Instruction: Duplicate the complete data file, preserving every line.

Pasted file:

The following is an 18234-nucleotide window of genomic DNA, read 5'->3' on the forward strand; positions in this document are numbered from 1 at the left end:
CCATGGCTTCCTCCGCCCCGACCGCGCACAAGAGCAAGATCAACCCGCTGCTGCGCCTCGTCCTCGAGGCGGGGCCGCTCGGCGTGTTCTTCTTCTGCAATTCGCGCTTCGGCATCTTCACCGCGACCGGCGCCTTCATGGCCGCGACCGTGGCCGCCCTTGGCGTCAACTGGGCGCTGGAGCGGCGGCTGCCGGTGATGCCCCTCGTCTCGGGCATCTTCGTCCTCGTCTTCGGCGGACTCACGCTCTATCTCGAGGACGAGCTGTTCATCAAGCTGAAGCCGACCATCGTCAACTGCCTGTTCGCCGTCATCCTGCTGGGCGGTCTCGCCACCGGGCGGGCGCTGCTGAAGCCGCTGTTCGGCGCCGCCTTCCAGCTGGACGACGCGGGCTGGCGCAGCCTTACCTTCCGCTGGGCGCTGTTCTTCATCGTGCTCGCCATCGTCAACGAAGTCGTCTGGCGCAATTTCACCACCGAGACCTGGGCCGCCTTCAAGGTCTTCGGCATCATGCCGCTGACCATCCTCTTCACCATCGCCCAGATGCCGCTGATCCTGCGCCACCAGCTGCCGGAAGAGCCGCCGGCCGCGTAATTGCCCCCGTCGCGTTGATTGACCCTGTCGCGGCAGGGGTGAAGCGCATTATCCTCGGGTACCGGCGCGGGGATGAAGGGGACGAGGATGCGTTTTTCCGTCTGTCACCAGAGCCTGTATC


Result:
The following is an 18234-nucleotide window of genomic DNA, read 5'->3' on the forward strand; positions in this document are numbered from 1 at the left end:
CCATGGCTTCCTCCGCCCCGACCGCGCACAAGAGCAAGATCAACCCGCTGCTGCGCCTCGTCCTCGAGGCGGGGCCGCTCGGCGTGTTCTTCTTCTGCAATTCGCGCTTCGGCATCTTCACCGCGACCGGCGCCTTCATGGCCGCGACCGTGGCCGCCCTTGGCGTCAACTGGGCGCTGGAGCGGCGGCTGCCGGTGATGCCCCTCGTCTCGGGCATCTTCGTCCTCGTCTTCGGCGGACTCACGCTCTATCTCGAGGACGAGCTGTTCATCAAGCTGAAGCCGACCATCGTCAACTGCCTGTTCGCCGTCATCCTGCTGGGCGGTCTCGCCACCGGGCGGGCGCTGCTGAAGCCGCTGTTCGGCGCCGCCTTCCAGCTGGACGACGCGGGCTGGCGCAGCCTTACCTTCCGCTGGGCGCTGTTCTTCATCGTGCTCGCCATCGTCAACGAAGTCGTCTGGCGCAATTTCACCACCGAGACCTGGGCCGCCTTCAAGGTCTTCGGCATCATGCCGCTGACCATCCTCTTCACCATCGCCCAGATGCCGCTGATCCTGCGCCACCAGCTGCCGGAAGAGCCGCCGGCCGCGTAATTGCCCCCGTCGCGTTGATTGACCCTGTCGCGGCAGGGGTGAAGCGCATTATCCTCGGGTACCGGCGCGGGGATGAAGGGGACGAGGATGCGTTTTTCCGTCTGTCACCAGAGCCTGTATC